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Mandatory Packaging in Jute Materials

Topics Covered: transport and marketing of agricultural produce and issues and related constraints; e-technology in the aid of farmers.

Mandatory Packaging in Jute Materials:


Cabinet approves Extension of Norms for Mandatory Packaging in Jute Materials.

  • Now, 100% of the foodgrains and 20% of the sugar shall be mandatorily packed in diversified jute bags.


Nearly 3.7 lakh workers and several lakh farm families are dependent for their livelihood on the jute sectors.

  • This decision will give an impetus to the diversification of the jute industry.
  • It will also benefit farmers and workers located in the Eastern and North Eastern regions of the country.


Under the Jute Packaging Materials (Compulsory use in Packing Commodities) Act, 1987, the Government is required to consider and provide for the compulsory use of jute packaging material in the supply and distribution of certain commodities in the interest of production of raw jute and jute packaging material and of persons engaged in the production thereof.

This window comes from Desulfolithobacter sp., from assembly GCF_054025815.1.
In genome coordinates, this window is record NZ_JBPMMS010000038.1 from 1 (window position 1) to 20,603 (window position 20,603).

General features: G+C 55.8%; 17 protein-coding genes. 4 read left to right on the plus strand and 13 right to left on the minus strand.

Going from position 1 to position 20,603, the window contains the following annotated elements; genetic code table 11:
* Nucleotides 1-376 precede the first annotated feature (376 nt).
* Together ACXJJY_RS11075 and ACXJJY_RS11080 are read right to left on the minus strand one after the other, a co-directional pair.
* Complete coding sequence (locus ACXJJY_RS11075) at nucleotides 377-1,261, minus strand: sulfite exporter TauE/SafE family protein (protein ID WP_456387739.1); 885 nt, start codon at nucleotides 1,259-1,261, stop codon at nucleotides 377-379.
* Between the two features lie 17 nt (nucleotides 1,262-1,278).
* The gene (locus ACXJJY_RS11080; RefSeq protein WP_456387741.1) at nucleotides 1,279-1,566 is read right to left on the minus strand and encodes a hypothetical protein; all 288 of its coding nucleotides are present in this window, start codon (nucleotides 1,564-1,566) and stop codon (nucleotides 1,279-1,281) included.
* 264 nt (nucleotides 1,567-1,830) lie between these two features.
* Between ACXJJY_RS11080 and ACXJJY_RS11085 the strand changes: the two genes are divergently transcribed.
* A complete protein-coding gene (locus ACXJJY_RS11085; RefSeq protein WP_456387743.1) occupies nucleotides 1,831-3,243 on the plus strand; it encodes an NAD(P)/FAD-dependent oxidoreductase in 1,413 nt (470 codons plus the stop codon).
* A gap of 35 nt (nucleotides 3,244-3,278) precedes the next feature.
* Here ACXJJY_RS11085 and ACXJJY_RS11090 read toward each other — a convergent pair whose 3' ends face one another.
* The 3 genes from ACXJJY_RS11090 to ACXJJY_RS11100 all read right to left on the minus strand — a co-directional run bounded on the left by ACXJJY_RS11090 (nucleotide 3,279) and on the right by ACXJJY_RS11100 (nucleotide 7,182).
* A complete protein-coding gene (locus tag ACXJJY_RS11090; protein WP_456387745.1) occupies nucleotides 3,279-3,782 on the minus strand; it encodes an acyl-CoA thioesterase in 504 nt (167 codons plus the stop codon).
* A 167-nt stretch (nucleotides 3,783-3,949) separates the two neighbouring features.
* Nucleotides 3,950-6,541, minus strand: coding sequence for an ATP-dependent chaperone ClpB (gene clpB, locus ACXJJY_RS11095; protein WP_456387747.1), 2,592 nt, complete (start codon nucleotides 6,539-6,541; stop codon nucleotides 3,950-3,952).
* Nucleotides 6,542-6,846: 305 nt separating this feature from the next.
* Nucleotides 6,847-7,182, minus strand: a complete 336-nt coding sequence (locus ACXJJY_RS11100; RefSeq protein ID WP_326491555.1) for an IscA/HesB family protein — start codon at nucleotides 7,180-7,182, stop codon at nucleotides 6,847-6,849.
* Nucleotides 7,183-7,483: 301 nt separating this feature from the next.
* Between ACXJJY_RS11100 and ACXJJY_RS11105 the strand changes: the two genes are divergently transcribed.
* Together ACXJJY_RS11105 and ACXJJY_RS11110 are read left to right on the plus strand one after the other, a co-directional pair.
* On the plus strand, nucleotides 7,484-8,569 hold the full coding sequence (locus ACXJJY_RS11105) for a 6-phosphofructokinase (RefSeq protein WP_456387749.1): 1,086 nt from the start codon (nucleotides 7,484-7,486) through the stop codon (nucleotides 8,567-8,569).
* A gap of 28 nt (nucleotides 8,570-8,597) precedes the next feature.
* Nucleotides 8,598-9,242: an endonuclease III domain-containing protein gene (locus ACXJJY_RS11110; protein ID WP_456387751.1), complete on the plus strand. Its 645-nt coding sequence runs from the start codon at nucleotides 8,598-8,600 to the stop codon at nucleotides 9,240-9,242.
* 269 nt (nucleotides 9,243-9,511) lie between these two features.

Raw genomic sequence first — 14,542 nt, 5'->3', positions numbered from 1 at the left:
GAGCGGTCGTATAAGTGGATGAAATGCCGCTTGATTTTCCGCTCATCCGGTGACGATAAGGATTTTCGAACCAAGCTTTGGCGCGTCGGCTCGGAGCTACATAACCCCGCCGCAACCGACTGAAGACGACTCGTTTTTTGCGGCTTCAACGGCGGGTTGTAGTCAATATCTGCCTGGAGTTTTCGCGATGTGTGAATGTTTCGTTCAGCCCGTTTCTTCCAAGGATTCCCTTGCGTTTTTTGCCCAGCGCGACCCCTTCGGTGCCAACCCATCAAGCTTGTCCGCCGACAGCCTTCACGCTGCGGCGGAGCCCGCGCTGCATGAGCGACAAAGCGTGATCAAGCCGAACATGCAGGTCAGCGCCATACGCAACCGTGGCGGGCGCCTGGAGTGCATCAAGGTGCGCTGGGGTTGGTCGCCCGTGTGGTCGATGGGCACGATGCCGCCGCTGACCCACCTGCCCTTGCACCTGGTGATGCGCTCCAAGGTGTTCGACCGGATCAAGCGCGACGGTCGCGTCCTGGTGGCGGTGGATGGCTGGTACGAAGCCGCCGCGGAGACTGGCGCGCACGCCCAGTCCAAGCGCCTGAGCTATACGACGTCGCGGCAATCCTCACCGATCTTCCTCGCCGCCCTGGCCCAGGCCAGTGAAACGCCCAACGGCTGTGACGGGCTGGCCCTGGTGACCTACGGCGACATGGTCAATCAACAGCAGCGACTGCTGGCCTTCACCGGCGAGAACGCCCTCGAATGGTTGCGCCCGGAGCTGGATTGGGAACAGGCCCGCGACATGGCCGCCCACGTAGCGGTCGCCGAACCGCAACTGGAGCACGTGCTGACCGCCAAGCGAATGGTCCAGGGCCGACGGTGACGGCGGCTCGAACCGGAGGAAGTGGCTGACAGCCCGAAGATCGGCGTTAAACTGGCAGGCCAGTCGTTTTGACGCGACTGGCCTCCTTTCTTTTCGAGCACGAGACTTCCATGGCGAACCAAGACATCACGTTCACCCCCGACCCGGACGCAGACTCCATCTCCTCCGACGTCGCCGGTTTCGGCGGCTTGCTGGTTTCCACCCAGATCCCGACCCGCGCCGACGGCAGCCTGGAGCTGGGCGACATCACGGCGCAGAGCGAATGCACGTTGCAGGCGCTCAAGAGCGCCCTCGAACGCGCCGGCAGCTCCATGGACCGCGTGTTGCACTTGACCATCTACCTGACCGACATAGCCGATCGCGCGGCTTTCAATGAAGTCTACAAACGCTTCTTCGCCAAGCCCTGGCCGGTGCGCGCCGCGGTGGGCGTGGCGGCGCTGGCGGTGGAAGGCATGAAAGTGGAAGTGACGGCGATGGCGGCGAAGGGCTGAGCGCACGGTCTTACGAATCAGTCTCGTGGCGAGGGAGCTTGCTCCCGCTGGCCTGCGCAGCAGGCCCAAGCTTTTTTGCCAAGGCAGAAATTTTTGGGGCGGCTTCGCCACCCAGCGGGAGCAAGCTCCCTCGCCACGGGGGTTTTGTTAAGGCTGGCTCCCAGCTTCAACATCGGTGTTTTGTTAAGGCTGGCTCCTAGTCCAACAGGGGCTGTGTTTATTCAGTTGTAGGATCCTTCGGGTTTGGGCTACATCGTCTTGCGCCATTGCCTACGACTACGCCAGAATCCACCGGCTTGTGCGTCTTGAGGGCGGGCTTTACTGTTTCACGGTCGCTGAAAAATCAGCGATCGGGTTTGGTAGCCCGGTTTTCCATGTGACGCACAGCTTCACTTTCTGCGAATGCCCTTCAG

About Jute:

Known as the ‘golden fibre’, jute is one of the longest and most used natural fibre for various textile applications.

  • It thrives in tropical lowland areas with humidity of 60% to 90%. Jute is a rain-fed crop with little need for fertilizer or pesticides.
  • India is the world’s largest producer of raw jute and jute goods.
  • The cultivation of jute in India is mainly confined to the eastern region of the country.
  • The first jute mill was established at Rishra (Bengal – now in West Bengal), on the river Hooghly near Calcutta in the year 1855, by Mr. George Aclend.
  • In 1959, the first power driven weaving factory was set up.


Prelims Link:

  1. About Jute.
  2. Where is it grown in India?
  3. Climatic conditions.
  4. Top jute producing states.
  5. India’s Jute exports and imports.
  6. Mandatory Jute Packaging.

Mains Link:

Discuss the need for compulsory use of jute packaging material in the supply and distribution of certain commodities.

Sources: PIB.